NEA, AFT Dig Down to Details in Effort To Mobilize Members
If there is such a thing as a perfect campaign operation, it probably looks something like this:
It has a foothold in every electoral district in the country—an army of members so big that their votes alone might decide many races. Further, those members are public employees whose work lives are shaped directly by elected officials.
Finally, it has in place a permanent network of well-trained field- staff workers at the federal, state, and local levels ready for action whenever election time nears.
In short, it looks a lot like a teachers' union. Few organizations can match the nationwide reach, potential pool of volunteers, and ability to mobilize staff members for political campaigns of the National Education Association and the American Federation of Teachers.
Even when compared with other labor organizations, the teachers' groups wield an impressive arsenal of political clout, in part because their members are so evenly distributed across the country, and the general public tends to see educators as credible messengers. What's more, both unions are savvier now than ever before when it comes to politics, and both are using new tactics and technology in an effort to deliver votes.
"It's so close this year that the winners are going to be the candidates who get their votes out," said Dennis Friel, one of the NEA's political field managers. "And we've taken it to a new level."
The NEA stands as the country's largest single organization of employees, with 2.5 million members. Every congressional district in the country includes between 5,000 and 15,000 NEA members, and the union need not raise special political funds to get in touch with them or their immediate families. As a result, merely convincing union members of how to vote and making sure they get to the polls can make the difference when races are especially tight, as they are this year at both the presidential and congressional levels.
The AFT boasts more than 1 million members and is able to leverage additional influence through its membership in the AFL-CIO, the umbrella organization of unions representing more than 13 million workers total.
Some measure of the importance of the teacher groups' ability to sway their own members is seen in the documents they must file with the Federal Election Commission, the agency that monitors and regulates campaign spending in federal races. Labor groups are required to report to the FEC much of the money they spend trying to persuade their members to vote for, or against, specific candidates.
According to analyses of FEC filings by the Washington- based Center for Responsive Politics, the AFT spent at least $346,000 of its general-treasury funds just to communicate with its members about supporting Vice President Al Gore's bid for the Democratic presidential nomination during the primary-election season earlier this year. (As of last week, the FEC had not received reports documenting the union's political-communication costs since then.) That compares with $189,000 the AFT reported spending on similar efforts supporting the 1996 re-election of President Clinton, who ran unopposed in the primaries that year.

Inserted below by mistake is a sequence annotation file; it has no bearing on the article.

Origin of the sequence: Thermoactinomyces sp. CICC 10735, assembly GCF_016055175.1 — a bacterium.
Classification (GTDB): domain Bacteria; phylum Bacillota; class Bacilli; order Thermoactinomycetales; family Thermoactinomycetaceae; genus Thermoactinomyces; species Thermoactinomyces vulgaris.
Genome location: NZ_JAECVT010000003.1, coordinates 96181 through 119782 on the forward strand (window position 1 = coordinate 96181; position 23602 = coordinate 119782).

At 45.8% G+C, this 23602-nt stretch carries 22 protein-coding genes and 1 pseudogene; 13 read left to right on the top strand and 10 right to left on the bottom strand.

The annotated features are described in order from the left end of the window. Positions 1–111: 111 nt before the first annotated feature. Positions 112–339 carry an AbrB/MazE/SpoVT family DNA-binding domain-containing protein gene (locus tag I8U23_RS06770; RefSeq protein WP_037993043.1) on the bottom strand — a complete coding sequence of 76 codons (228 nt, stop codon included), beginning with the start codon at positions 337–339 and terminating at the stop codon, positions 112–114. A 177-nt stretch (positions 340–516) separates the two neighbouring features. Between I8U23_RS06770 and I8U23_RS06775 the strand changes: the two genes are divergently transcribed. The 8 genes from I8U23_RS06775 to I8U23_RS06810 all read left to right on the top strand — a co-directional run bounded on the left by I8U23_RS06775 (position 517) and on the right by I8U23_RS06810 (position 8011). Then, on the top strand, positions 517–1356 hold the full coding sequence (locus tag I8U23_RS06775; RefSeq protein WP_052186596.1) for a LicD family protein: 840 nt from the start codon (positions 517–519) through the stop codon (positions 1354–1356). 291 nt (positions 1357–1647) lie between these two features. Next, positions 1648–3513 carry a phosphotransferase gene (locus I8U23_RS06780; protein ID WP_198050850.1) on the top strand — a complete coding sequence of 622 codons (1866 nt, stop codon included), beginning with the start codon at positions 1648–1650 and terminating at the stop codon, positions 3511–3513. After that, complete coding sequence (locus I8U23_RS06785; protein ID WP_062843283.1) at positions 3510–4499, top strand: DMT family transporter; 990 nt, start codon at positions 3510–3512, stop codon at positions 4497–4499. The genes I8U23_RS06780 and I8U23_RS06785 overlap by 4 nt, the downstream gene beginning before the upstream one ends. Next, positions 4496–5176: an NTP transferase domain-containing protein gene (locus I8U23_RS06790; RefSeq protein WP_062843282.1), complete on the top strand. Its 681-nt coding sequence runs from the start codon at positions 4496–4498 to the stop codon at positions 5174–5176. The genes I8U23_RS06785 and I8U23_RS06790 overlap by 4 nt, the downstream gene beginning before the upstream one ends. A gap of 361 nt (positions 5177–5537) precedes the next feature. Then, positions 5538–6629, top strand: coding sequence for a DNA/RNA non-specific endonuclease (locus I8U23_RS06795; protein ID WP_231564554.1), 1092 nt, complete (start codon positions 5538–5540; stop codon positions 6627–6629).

As of late September, the NEA had reported spending more than $1.1 million this year on communications to its members not just about who it believed should be president, but also about whom to elect to the U.S. Senate and House of Representatives. Four years ago, the NEA reported no such spending on federal races, a change that reflects a clear shift in strategy.
FEC regulations require labor groups to report communications to their memberships only if political persuasion represents the primary purpose of such contacts. In other words, two pages of information on a candidate stuck in the back of a regular newsletter need not be reported.
This year, however, in an effort to be more focused, the NEA is going well beyond its regular publications by sending its members materials that deal only with the federal elections. By using such targeted strategies as direct mailings, an organization like the NEA is able to better tailor its messages.
"Historically, the NEA at the national level has not communicated directly with members in this way—our state and locals have," said Mary Elizabeth Teasley, the NEA's director of governmental relations. "In this election, we made a decision in our planning two years ago to actually embrace national direct mail, and hire a national [direct-mail] vendor to be more effective and more targeted."
One piece of mail the NEA has produced, for instance, praises Mr. Gore's class-size-reduction and preschool proposals, while another highlights his opposition to tuition vouchers. Still a third, printed in Spanish, is titled "Retorica vs. Realidad," and calls into question the Texas education record under Gov. George W. Bush, the Republican presidential nominee.
Like the AFT, the NEA has endorsed Mr. Gore, the Democratic nominee. Both teachers' unions have long tilted heavily toward the Democratic Party in their political endorsements and in their spending.
"One of the greatest problems that the Republicans have is that they have no similar base to mobilize the grassroots," said Amy Kauffman, who directs the Campaign and Election Law Project for the Hudson Institute, a conservative think tank. "Whereas the Democrats have allowed the unions to become their grassroots supporters—the average citizens who band together to work for their endorsed candidates."
The Personal Touch
To understand how the unions work with their members—and how they're taking greater advantage of the power of information technology to organize campaigns— it's necessary to picture them in action. Consider the NEA's strategy this year in its effort to help the Democrats win back the House majority they lost in 1994.